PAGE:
I’ve just finished crocheting these cute little dishcloths and scrubbies as a gift for my grandma who has gone all modern in her kitchen with gorgeous, bright red colour accents with a new kettle and toaster, etc.
She’s not really able to crochet now due to failing eyesight mostly, but she’s delighted that I’ve taken it up.
I just know she’ll love and use these simple made-with-love gifts and am going to pop to the post office before it closes for the weekend so she has them on Monday.
I followed two free Ravalry patterns by Bearsycat: Scrubbie Dots and Simple Stripes Dishcloth. I love the stitches on the dishcloth and both designs worked up quite quickly, for a newbie like me.
Ravalry is just one of many wonderful free crochet resources I’ve been enjoying since I took up hooking. I’ll try to put a post together tomorrow with a little list of my favourites.
Oh dear, I’ve resisted this particular fad for a while as I thought, 1. I’ve already got plenty of creative fads in my life, and 2. I’ve honestly never been hugely successful with a needle and thread.
However, while I was mooching around Abakhan last weekend (actually for yarn, but it’s be rude not to browse, right?), I happened to see a shelf bursting with teeny, tiny little mini cross stitch kits. I mean, how could I not when there was one there of a little piggy (I love pigs madly) and it was only £1.28. That’s just crazy cheap for a crafty taster.
Today, having finally put my crochet cupcakes on the shelf (literally) I decided to chill out (not literally as it’s boiling hot here again today) and learn a new fad, er, I mean skill.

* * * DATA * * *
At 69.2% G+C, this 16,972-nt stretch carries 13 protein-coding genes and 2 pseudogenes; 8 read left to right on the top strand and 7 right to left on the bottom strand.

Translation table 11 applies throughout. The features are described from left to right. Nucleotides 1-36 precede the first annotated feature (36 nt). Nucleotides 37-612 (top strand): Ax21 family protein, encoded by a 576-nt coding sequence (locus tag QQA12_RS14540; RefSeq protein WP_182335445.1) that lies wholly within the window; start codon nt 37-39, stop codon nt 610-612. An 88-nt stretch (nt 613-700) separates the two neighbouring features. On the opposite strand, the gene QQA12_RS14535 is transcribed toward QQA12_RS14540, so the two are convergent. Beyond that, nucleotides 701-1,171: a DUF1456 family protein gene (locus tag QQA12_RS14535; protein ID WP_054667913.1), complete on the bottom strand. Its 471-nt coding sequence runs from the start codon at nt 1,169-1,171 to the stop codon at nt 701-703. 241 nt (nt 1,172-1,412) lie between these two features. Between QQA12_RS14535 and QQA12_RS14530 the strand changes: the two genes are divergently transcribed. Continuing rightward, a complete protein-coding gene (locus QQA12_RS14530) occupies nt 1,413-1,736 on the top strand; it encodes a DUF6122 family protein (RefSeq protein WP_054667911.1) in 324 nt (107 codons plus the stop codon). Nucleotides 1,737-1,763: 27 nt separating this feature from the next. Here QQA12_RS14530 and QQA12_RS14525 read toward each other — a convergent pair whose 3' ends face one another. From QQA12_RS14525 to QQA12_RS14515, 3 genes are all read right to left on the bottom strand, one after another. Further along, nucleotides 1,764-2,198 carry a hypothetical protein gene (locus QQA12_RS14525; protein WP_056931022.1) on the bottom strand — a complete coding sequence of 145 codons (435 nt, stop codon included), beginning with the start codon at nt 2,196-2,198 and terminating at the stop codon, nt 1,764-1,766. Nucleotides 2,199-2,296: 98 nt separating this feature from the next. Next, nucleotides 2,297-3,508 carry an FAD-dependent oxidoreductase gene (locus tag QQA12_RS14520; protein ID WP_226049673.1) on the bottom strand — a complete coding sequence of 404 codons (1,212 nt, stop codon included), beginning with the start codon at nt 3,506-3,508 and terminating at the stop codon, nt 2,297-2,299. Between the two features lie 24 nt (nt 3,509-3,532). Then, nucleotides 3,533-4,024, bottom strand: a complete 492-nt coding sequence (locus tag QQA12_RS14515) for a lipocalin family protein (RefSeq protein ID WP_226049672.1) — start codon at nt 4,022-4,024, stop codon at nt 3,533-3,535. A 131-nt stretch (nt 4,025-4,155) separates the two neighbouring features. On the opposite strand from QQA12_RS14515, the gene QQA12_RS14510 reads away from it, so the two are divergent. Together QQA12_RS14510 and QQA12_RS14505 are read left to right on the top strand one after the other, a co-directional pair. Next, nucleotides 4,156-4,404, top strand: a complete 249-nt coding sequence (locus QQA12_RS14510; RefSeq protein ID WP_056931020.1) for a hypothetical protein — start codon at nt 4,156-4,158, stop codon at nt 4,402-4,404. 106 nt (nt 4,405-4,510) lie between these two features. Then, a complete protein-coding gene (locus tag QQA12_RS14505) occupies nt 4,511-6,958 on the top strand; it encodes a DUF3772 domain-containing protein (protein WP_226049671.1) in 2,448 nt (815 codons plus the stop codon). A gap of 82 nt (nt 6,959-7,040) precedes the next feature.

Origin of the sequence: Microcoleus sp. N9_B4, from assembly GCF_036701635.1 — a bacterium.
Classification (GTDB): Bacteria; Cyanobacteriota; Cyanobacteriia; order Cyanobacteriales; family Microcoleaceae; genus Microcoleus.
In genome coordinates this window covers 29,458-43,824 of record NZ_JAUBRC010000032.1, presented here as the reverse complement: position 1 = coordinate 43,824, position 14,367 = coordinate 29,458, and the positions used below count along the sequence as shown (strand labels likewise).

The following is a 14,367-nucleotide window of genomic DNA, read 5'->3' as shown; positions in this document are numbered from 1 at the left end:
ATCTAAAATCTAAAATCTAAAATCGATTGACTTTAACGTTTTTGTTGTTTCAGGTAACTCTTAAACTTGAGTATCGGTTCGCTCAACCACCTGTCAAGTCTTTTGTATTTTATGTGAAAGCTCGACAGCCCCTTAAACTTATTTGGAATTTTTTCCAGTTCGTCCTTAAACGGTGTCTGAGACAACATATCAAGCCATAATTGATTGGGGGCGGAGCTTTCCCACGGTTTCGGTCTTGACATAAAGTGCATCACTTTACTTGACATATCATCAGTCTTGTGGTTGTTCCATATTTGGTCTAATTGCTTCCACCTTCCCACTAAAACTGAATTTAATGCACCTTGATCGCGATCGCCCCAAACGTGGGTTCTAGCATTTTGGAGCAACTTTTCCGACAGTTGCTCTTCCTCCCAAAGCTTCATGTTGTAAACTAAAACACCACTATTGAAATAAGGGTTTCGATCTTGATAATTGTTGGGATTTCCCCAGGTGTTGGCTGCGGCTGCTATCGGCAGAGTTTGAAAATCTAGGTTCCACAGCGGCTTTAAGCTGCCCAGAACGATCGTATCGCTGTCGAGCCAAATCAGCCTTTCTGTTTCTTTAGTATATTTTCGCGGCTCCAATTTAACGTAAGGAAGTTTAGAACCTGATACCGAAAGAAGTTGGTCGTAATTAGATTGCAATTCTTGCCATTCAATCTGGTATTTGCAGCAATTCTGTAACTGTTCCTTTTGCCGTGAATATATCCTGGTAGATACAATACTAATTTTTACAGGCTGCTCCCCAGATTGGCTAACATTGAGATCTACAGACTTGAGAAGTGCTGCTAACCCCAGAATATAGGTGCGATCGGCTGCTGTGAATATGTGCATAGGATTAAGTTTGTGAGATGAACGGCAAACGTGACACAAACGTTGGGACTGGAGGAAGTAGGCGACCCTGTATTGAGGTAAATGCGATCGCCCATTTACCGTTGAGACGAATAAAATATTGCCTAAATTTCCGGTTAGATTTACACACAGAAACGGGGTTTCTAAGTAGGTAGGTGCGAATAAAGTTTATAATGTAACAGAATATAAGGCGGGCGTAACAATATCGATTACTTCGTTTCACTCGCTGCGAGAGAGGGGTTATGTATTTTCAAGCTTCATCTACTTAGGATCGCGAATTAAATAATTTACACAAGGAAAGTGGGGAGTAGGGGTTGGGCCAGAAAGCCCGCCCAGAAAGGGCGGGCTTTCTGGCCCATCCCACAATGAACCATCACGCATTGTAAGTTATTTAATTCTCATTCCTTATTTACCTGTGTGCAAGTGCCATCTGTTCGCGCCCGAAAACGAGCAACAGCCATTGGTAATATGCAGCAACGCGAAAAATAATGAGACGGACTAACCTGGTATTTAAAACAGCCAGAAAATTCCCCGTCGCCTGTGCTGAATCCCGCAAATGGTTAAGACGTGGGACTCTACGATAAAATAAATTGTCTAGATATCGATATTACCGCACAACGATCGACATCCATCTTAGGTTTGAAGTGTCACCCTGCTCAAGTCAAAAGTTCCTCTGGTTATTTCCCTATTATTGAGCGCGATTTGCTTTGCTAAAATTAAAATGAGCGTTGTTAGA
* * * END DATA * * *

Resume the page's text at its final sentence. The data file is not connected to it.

Here are a few ‘in progress/can you tell what it is yet’ shots:
First stitches, yikes, easier than I thought!
Second colour added, going well, no major problems so far…
Oh, yeah, I can see a definite pink creature outline there, exciting!
And the finished item, complete with slightly boxy back stitch outline, but adorable nonetheless:
Now, what shall I do with my small but perfectly formed first cross stitch? It’s only about an inch square, I don’t think I have any picture frames that small! Ooh, but that’d be cute wouldn’t it?!
I can definitely see this becoming a fave fad for me, it’s so gentle and relaxing and untaxing, but also really addictive and enjoyable. I love cross stitch!
Now, aren’t I glad I bought a pack of 32 embroidery threads last week!
I don’t know about you, but I’m a huge fan of our local library.
I think the whole concept of free book lending is wonderful and inclusive and probably something we all take for granted more than we should. Until the council starts to talk about closures, and then we suddenly notice how much we love our libraries!
So, I’ve been borrowing stacks of crochet and knitting books from my local library and found a gorgeous book perfect even for beginner hookers like me.
It’s called love… Crochet 25 simple projects to crochet by Carol Meldrum, here’s the cover:
I’d already made the crochet hook case project (blogged earlier) and found it really easy to follow. So I stepped up my game with the crochet cupcakes project on page 108:
My idea was to make them and scent them too, so they smell AND look good enough to eat.
It took me a little while to decide on the colours, particularly after I splurged on a new yarn stash at Abakhan last weekend, too much choice can be as difficult as not enough!
It took me a week, mostly crocheting during my lunchbreak at work, with a final push to stitch them together and scent the stuffing on Thursday night during our weekly Craft Club, then I just had to sew on some cute beads yesterday and we are now proudly displaying these handsome fellas on our kitchen shelf:
I used lemon extract for the green swirl cupcake, vanilla for the ‘chocolate’ one and almond extract (yum, marzipan!) for the white cupcake. Gorgeous!
The only problem is that we have to keep them up high on a glass shelf in the kitchen because our greedy spaniel thinks they’re real food and he sooo wants to eat them!
Well, as I’ve mentioned him I may as well end the post with a pic of His Royal Cuteness. World, meet Woodley the sprocker: